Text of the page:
Success requires ability to evolve, and that we have
Spokane’s business community is well positioned to continue its growth
Guest CommentaryFebruary 11th, 2016
Publisher’s Note: This is one of a collection of stories authored by business and civic leaders in Spokane in commemoration of the Journal’s 30th Anniversary in February 2016. Please click here or on the “Anniversary Issue” tag at the bottom of this story to read the others.
Congratulations to the Journal of Business for 30 years of service to the Spokane business community! It’s both an honor and a privilege to be asked to contribute to this special anniversary edition of a publication that is anticipated and relied upon by so many. The Journal is a true survivor in this era of consolidation of media outlets and shrinking newspaper circulations, remaining award-winning, independent and most of all, relevant. Our hats are off to the management and staff who make this publication great.
Spokane has changed a great deal since the paper was founded in 1986, and it’s my opinion that our future has never looked brighter. The city continues to grow, with a 2.8 percent population increase in Spokane County over the last four years and a business environment that continues to expand and flourish with 6,000 new jobs created in 2015—nearly double the national rate—on top of the 4,000 jobs added in 2014.
Spokane’s business community is well positioned to continue its growth, particularly in the sectors of aerospace, manufacturing, health sciences and technology.
Our quality of life is superb—from our beautiful surroundings, to our thriving downtown that’s blossoming with great new restaurants, to the abundant opportunities that Spokane’s higher-education institutions provide. To live and work in a growing city that’s both a great place to raise a family and a great place to do business is a truly rare privilege. Like many of us, I couldn’t imagine living anywhere else.
In many ways, the changes in our community are mirrored by the changes at the Journal itself. The Internet was in its infancy when the paper first went to press 30 years ago. Now the Internet is an integral part of our everyday lives, a force that’s transformed how we inform ourselves and relate with others.
The Journal’s own evolution to include robust online and mobile news coverage is a credit to the publication’s leadership and its willingness to embrace progress, innovation and change.
Over this time, the banking business has seen just as much change. Consolidations, mergers, bank failures and other economic forces have radically transformed the industry’s landscape. In 1986 there were nearly 18,000 federally-insured banking institutions with over $4 trillion in assets in the country. In less than 30 years, that number dwindled to fewer than 7,000 banks while total assets have grown to over $15 trillion.
Washington Trust is now the only bank remaining from the Journal’s June 1986 list of banks and savings and loans. Most of the decline in the number of banks occurred among smaller institutions: those with less than $100 million in assets. While the industry has been on a long-term consolidation trend, it’s just now that the number of physical branches is beginning to shrink, as banks look to reduce costs and customers shift to online banking and mobile technology to meet their banking needs.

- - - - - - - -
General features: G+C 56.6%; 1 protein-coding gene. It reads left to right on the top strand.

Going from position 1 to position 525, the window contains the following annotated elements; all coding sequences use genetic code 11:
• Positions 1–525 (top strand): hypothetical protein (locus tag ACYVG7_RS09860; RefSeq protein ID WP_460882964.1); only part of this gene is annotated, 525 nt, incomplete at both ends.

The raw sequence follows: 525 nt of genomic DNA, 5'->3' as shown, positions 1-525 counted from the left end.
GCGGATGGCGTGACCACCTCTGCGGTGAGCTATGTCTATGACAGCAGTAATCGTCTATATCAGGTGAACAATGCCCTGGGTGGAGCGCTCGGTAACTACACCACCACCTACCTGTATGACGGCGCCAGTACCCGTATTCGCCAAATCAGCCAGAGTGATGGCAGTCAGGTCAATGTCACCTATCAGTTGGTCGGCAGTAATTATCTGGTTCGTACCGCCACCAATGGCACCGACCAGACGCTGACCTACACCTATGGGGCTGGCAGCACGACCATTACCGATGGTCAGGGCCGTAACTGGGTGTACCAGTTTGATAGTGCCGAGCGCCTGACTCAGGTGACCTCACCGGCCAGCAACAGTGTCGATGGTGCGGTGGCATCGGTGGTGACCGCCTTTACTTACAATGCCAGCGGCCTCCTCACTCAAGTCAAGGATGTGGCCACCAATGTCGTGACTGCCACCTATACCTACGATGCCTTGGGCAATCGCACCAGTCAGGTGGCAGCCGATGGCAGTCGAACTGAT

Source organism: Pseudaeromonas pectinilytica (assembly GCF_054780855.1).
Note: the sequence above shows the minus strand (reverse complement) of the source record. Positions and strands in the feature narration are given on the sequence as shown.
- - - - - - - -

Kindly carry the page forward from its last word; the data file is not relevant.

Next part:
It’s clear that companies that adapt to the changing landscape are the ones that survive over the long run. We’ve seen in the last 30 years how technology has transformed industry, making businesses, including banks, more efficient, more accountable and more accessible to consumers.
Banks provide accessibility to capital through lending which drives commerce. Yet, lending requires a certain level of personal familiarity. This is why Washington Trust will continue to be driven not only by our unwavering commitment to our customers, but also by innovation. We’ll embrace all that technology offers to make our customers’ lives easier, while never losing our passion for the personal touch that allows us to become trusted advisers for, and many times friends with, our clients.
Like Spokane, Washington Trust looks different than it did 30 years ago, and we have grown quite a bit, too. Still independent, still privately owned and operated, the bank, which in 1986 had $600 million in assets and 390 employees, now has more than $5 billion in assets and 850 employees across Washington, Idaho and Oregon. Our growth and longevity in this competitive, dynamic market reflects the commitment of our leadership team, validates our conservative approach and is testimony to the support we receive from the Spokane business community.
While I’m most proud of the people, businesses and community organizations we’ve been able to help over the past century here in Spokane and across the Pacific Northwest, I couldn’t be happier with Washington Trust’s willingness to embrace change in order to meet our customers’ needs.
The speed of change will only accelerate over the next 30 years. Just like the Journal, the key to our success will be to remain focused on how we can deliver the innovative solutions our customers expect from us, while never losing sight of what they value from us.
The Journal of Business has accomplished both. What a great job it has done to help make Spokane the thriving, yet friendly, business community that it is. We are excited to celebrate the publication’s 30th anniversary and look forward to the next 30 years.
Jack Heath is president and chief operating officer of Washington Trust Bank.